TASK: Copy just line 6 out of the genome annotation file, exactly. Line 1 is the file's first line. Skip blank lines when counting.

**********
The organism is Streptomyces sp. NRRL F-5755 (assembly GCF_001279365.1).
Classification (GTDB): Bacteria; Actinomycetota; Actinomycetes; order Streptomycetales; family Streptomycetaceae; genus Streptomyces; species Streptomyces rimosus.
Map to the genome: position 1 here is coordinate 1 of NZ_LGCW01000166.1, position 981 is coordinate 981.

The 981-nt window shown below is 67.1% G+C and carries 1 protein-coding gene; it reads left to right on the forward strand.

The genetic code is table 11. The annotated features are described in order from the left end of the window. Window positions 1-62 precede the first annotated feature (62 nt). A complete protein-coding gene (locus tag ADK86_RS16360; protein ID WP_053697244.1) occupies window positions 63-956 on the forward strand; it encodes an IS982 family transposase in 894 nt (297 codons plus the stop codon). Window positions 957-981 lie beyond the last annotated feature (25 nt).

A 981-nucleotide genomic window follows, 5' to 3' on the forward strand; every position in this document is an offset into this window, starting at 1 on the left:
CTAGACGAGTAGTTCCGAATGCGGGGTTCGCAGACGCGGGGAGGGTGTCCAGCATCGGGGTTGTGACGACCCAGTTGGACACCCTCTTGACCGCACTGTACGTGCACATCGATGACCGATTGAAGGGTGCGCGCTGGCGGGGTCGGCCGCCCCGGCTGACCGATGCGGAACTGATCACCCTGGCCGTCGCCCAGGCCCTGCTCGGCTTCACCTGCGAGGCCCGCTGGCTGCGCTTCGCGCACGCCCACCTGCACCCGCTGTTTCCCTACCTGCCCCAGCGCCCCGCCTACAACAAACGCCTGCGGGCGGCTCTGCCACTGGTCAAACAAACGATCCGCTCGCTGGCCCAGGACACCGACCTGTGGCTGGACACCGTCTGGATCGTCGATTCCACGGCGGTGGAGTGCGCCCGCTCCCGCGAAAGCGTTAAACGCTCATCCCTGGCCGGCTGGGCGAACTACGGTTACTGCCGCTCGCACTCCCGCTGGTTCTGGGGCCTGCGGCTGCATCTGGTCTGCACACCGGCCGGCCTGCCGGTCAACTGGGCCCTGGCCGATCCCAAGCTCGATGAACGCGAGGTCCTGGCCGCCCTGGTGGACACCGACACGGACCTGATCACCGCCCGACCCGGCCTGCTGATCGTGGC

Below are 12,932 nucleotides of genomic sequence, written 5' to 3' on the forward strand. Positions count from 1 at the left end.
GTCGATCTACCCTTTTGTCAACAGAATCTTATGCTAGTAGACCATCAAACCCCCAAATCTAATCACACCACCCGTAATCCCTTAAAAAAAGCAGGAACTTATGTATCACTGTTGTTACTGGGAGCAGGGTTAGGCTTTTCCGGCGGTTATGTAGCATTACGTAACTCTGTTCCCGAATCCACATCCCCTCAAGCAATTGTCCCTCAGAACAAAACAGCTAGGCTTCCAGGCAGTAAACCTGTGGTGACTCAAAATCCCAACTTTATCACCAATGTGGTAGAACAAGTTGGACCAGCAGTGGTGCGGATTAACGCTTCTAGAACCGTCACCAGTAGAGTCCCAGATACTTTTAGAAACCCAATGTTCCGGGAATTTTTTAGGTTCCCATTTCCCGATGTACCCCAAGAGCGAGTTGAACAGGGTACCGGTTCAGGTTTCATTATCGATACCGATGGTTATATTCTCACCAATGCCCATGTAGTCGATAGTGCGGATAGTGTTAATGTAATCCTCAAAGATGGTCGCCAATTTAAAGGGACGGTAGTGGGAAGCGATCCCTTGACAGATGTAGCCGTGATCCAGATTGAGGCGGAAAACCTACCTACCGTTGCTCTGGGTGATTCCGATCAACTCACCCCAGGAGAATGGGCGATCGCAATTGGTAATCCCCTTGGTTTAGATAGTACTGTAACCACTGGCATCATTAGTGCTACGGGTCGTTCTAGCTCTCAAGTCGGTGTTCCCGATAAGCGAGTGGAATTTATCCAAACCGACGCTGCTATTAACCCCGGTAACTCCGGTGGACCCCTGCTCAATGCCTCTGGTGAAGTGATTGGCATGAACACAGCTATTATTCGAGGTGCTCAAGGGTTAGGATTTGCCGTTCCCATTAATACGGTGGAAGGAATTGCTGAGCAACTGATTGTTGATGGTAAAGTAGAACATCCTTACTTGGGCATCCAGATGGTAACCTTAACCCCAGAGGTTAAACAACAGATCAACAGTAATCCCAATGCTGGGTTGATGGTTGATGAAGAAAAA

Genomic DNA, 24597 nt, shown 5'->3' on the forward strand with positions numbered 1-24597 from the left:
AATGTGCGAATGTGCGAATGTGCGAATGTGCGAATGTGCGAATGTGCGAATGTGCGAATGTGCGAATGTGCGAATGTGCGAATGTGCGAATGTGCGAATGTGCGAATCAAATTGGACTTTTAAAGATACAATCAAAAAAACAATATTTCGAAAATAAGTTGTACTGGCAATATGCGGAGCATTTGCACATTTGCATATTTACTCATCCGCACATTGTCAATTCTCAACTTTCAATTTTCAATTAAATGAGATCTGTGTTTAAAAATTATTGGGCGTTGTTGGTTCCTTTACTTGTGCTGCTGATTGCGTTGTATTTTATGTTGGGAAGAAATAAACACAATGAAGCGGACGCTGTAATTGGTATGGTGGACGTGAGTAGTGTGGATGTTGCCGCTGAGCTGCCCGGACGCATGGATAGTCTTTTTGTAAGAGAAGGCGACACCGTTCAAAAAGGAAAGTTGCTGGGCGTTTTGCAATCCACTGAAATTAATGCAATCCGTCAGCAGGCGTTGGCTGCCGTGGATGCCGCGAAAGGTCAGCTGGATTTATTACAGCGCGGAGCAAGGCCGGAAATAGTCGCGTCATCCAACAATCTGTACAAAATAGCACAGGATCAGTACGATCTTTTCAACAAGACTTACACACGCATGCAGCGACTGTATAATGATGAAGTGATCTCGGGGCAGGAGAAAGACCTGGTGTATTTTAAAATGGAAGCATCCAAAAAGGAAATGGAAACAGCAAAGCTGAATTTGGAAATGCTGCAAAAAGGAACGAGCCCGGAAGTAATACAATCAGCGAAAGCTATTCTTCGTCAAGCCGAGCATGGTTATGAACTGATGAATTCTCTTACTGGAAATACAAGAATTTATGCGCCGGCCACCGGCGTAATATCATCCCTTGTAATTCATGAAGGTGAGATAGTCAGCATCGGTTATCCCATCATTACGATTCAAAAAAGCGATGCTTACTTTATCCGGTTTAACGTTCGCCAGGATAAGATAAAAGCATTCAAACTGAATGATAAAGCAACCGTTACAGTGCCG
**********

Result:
A 981-nucleotide genomic window follows, 5' to 3' on the forward strand; every position in this document is an offset into this window, starting at 1 on the left: